Bariatric surgery. Although it is not specifically considered a treatment for type 2 diabetes, people with type 2 diabetes who are obese and have a body mass index higher than 35 may benefit from this type of surgery. People who've undergone gastric bypass have seen significant improvements in their blood sugar levels. However, this procedure's long-term risks and benefits for type 2 diabetes aren't yet known.
Controlling your blood sugar level is essential to keeping your baby healthy and avoiding complications during delivery. In addition to maintaining a healthy diet and exercising, your treatment plan may include monitoring your blood sugar and, in some cases, using insulin or oral medications.
Your doctor also will monitor your blood sugar level during labor. If your blood sugar rises, your baby may release high levels of insulin — which can lead to low blood sugar right after birth.
If you have prediabetes, healthy lifestyle choices can help you bring your blood sugar level back to normal or at least keep it from rising toward the levels seen in type 2 diabetes. Maintaining a healthy weight through exercise and healthy eating can help. Exercising at least 150 minutes a week and losing about 7% of your body weight may prevent or delay type 2 diabetes.
Sometimes medications — such as metformin (Glucophage, Glumetza, others) — also are an option if you're at high risk of diabetes, including when your prediabetes is worsening or if you have cardiovascular disease, fatty liver disease or polycystic ovary syndrome.
In other cases, medications to control cholesterol — statins, in particular — and high blood pressure medications are needed. Your doctor might prescribe low-dose aspirin therapy to help prevent cardiovascular disease if you're at high risk. However, healthy lifestyle choices remain key.
Because so many factors can affect your blood sugar, problems may sometimes arise that require immediate care, such as:
Increased ketones in your urine (diabetic ketoacidosis). If your cells are starved for energy, your body may begin to break down fat. This produces toxic acids known as ketones. Watch for loss of appetite, weakness, vomiting, fever, stomach pain and a sweet, fruity breath.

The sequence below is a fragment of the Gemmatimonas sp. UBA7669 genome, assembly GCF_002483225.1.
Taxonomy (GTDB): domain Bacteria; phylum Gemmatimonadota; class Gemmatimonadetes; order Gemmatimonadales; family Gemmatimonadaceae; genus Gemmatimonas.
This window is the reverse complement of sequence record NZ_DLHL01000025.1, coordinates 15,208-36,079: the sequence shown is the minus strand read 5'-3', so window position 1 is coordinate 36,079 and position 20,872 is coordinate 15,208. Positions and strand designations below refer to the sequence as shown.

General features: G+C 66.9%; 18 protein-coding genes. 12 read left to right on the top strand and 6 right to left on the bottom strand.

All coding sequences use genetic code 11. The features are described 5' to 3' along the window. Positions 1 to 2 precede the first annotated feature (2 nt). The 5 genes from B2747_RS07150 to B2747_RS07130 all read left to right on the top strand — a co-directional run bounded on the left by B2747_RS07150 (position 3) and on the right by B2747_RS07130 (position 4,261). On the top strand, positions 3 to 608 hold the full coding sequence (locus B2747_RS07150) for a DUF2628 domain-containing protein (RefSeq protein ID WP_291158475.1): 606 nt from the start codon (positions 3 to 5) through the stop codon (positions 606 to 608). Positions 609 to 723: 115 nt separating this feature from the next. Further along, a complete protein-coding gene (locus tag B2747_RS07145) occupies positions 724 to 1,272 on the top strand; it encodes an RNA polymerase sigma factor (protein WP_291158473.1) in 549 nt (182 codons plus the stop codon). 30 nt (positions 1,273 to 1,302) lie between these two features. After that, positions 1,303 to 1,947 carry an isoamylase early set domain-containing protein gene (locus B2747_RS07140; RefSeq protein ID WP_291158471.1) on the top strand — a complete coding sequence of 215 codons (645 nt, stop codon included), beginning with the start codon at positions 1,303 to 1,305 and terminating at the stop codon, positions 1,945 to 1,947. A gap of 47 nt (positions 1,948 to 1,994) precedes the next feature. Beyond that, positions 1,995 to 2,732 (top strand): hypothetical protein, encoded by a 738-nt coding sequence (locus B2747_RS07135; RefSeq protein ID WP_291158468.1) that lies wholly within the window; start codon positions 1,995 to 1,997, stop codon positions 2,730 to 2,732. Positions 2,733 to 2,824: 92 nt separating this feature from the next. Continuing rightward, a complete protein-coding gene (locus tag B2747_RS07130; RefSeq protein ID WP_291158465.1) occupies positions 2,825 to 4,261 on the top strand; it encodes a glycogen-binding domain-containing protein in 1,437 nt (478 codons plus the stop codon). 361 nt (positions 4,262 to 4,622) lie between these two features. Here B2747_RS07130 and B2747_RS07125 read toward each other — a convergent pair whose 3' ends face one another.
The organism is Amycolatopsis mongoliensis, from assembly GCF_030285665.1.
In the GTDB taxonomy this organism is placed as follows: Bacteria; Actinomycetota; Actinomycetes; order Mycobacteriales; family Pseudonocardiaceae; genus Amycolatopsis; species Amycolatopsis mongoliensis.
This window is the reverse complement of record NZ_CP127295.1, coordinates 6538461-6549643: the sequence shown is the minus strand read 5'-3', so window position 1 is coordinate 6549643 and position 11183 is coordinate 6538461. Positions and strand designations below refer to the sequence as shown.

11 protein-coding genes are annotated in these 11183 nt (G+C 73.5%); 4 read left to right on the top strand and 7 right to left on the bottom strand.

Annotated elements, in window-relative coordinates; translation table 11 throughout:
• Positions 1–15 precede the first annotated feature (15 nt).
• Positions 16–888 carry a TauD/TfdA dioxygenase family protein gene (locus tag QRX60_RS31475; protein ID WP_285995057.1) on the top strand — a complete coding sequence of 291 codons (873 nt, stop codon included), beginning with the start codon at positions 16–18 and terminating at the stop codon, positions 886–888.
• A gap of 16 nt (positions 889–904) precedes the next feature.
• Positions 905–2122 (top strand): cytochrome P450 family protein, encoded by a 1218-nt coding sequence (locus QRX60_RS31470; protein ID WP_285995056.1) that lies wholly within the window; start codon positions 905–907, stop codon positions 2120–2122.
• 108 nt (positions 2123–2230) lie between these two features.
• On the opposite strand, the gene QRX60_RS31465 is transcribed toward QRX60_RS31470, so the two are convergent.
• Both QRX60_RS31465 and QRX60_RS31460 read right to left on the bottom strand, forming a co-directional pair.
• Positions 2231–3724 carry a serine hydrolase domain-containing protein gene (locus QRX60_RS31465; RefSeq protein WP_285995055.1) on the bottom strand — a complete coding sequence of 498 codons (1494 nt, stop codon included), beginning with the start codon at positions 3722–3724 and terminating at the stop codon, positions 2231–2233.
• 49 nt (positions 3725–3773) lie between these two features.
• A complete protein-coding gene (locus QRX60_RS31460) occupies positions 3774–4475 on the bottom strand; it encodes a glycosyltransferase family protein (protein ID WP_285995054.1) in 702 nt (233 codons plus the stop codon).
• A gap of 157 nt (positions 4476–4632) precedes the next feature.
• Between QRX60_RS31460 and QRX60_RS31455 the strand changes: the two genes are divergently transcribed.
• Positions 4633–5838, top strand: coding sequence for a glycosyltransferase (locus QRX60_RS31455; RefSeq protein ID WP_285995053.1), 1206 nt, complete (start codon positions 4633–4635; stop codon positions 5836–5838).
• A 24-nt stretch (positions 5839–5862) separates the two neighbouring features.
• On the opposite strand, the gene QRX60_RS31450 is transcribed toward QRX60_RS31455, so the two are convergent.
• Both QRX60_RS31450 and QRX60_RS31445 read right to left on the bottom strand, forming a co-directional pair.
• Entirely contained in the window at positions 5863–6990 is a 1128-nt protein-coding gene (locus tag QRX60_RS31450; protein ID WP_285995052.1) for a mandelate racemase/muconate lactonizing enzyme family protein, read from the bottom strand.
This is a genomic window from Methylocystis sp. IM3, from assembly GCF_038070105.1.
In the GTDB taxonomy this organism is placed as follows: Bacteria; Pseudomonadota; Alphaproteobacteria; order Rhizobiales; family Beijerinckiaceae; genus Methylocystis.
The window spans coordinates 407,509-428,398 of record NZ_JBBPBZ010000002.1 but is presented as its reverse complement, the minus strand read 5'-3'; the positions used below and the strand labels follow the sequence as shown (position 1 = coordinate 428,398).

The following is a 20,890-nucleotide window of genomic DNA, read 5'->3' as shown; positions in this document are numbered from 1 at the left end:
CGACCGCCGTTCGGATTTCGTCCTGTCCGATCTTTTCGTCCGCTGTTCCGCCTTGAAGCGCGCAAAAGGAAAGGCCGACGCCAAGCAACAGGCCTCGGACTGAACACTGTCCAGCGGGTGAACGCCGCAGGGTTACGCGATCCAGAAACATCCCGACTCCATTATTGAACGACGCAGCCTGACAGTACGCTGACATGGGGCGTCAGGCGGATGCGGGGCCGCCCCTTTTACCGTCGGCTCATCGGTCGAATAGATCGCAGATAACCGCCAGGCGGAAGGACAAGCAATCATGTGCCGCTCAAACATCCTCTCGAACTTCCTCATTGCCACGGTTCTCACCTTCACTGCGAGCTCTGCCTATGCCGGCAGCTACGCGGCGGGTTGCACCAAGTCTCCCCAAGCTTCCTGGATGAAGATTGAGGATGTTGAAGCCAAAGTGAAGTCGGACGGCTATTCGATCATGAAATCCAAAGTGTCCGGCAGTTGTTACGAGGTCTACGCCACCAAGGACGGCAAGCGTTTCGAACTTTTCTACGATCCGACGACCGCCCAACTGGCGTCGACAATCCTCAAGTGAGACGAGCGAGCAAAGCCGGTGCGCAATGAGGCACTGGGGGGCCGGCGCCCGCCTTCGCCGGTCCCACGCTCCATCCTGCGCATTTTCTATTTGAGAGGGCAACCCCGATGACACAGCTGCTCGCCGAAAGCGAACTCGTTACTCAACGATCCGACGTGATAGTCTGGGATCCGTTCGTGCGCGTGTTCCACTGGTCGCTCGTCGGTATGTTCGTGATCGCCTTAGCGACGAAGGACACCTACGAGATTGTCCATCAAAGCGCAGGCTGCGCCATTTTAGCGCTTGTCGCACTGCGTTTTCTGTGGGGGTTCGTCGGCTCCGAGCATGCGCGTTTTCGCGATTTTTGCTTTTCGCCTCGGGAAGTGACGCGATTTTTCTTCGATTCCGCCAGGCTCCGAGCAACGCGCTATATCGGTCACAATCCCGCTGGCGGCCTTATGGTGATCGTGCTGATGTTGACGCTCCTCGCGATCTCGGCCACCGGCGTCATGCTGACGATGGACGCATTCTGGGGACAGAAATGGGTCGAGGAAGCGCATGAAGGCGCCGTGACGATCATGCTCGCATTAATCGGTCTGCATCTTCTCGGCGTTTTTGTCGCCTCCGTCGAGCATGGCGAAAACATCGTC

You can check your urine for excess ketones with an over-the-counter ketones test kit. If you have excess ketones in your urine, consult your doctor right away or seek emergency care. This condition is more common in people with type 1 diabetes.
Hyperglycemic hyperosmolar nonketotic syndrome. Signs and symptoms of this life-threatening condition include a blood sugar reading over 600 mg/dL (33.3 mmol/L), dry mouth, extreme thirst, fever, drowsiness, confusion, vision loss and hallucinations. Hyperosmolar syndrome is caused by sky-high blood sugar that turns blood thick and syrupy.
It is seen in people with type 2 diabetes, and it's often preceded by an illness. Call your doctor or seek immediate medical care if you have signs or symptoms of this condition.
Low blood sugar (hypoglycemia). If your blood sugar level drops below your target range, it's known as low blood sugar (hypoglycemia). If you're taking medication that lowers your blood sugar, including insulin, your blood sugar level can drop for many reasons, including skipping a meal and getting more physical activity than normal. Low blood sugar also occurs if you take too much insulin or an excess of a glucose-lowering medication that promotes the secretion of insulin by your pancreas.
Check your blood sugar level regularly, and watch for signs and symptoms of low blood sugar — sweating, shakiness, weakness, hunger, dizziness, headache, blurred vision, heart palpitations, irritability, slurred speech, drowsiness, confusion, fainting and seizures. Low blood sugar is treated with quickly absorbed carbohydrates, such as fruit juice or glucose tablets.
Diabetes is a serious disease. Following your diabetes treatment plan takes round-the-clock commitment. Careful management of diabetes can reduce your risk of serious — even life-threatening — complications.